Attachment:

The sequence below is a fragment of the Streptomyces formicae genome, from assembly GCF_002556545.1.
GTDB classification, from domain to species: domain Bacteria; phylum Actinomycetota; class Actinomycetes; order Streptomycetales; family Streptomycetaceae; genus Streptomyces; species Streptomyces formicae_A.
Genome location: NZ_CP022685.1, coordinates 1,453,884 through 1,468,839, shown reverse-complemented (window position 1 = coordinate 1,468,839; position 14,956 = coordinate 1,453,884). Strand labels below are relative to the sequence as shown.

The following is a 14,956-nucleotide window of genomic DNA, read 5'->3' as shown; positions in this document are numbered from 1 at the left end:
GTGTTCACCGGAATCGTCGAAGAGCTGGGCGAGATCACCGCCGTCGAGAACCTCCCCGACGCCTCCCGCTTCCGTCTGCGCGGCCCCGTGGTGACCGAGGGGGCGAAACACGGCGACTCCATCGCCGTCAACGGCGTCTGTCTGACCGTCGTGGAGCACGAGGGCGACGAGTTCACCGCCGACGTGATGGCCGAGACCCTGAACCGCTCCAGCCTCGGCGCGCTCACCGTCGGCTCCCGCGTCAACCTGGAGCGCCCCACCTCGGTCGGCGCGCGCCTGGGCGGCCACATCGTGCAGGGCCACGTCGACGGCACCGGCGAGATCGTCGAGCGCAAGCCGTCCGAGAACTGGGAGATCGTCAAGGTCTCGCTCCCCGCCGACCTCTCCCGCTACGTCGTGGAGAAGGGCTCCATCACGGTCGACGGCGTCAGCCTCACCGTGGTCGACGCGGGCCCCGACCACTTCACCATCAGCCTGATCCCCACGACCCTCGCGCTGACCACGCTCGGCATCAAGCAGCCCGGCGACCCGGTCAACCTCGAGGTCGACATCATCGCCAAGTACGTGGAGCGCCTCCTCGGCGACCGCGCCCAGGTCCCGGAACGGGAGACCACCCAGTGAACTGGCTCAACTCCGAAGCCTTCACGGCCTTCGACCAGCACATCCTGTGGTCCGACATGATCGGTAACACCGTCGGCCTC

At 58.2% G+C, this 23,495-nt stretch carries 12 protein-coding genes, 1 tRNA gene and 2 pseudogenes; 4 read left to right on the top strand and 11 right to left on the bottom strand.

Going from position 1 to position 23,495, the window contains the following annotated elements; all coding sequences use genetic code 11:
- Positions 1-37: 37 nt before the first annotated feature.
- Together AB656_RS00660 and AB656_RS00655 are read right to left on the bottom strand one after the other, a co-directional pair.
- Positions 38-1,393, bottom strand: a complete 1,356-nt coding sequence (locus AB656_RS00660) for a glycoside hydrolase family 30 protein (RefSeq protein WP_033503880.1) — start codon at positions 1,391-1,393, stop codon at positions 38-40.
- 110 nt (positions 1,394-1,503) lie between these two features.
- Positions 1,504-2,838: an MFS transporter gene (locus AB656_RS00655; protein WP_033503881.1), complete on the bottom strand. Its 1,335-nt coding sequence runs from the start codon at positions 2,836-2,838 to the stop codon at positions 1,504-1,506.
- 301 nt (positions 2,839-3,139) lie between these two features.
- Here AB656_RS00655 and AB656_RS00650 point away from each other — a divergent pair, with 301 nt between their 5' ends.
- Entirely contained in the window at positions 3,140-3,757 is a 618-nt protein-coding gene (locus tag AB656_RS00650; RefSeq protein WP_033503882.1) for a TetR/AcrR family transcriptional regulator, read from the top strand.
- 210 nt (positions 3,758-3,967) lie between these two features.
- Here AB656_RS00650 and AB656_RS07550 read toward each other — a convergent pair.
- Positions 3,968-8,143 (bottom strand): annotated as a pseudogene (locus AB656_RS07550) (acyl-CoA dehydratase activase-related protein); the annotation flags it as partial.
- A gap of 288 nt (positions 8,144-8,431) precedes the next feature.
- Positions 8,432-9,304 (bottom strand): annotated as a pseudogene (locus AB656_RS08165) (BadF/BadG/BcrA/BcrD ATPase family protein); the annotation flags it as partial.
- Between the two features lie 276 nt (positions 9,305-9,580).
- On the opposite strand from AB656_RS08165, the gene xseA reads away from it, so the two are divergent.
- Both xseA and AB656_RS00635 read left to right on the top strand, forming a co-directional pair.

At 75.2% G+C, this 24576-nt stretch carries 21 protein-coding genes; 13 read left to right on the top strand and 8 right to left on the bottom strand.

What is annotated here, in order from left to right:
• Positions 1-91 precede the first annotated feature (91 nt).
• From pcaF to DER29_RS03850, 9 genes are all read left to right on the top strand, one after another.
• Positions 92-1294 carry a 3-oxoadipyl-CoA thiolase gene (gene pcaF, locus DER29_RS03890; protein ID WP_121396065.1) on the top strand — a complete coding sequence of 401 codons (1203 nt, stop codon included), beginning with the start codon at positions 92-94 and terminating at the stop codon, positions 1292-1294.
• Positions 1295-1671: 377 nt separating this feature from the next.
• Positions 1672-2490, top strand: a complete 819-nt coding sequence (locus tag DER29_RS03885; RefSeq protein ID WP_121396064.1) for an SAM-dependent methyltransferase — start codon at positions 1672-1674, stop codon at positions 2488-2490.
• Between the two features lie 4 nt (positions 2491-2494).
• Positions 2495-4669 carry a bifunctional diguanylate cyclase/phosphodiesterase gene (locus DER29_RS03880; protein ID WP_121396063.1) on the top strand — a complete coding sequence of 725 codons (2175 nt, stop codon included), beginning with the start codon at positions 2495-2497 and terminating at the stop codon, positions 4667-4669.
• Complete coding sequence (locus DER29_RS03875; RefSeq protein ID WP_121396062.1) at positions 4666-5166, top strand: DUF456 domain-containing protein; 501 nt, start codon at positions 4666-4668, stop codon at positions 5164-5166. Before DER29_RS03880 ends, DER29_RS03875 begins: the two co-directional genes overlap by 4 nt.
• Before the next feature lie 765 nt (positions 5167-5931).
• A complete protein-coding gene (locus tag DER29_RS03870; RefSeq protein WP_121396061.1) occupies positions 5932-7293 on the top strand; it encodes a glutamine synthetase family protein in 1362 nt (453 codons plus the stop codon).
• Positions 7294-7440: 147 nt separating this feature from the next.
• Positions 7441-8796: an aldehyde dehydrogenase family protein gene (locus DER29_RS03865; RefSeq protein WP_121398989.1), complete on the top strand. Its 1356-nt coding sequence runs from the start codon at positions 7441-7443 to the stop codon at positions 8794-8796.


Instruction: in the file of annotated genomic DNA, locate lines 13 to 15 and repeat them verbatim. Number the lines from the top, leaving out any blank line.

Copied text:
- 301 nt (positions 2,839-3,139) lie between these two features.
- Here AB656_RS00655 and AB656_RS00650 point away from each other — a divergent pair, with 301 nt between their 5' ends.
- Entirely contained in the window at positions 3,140-3,757 is a 618-nt protein-coding gene (locus tag AB656_RS00650; RefSeq protein WP_033503882.1) for a TetR/AcrR family transcriptional regulator, read from the top strand.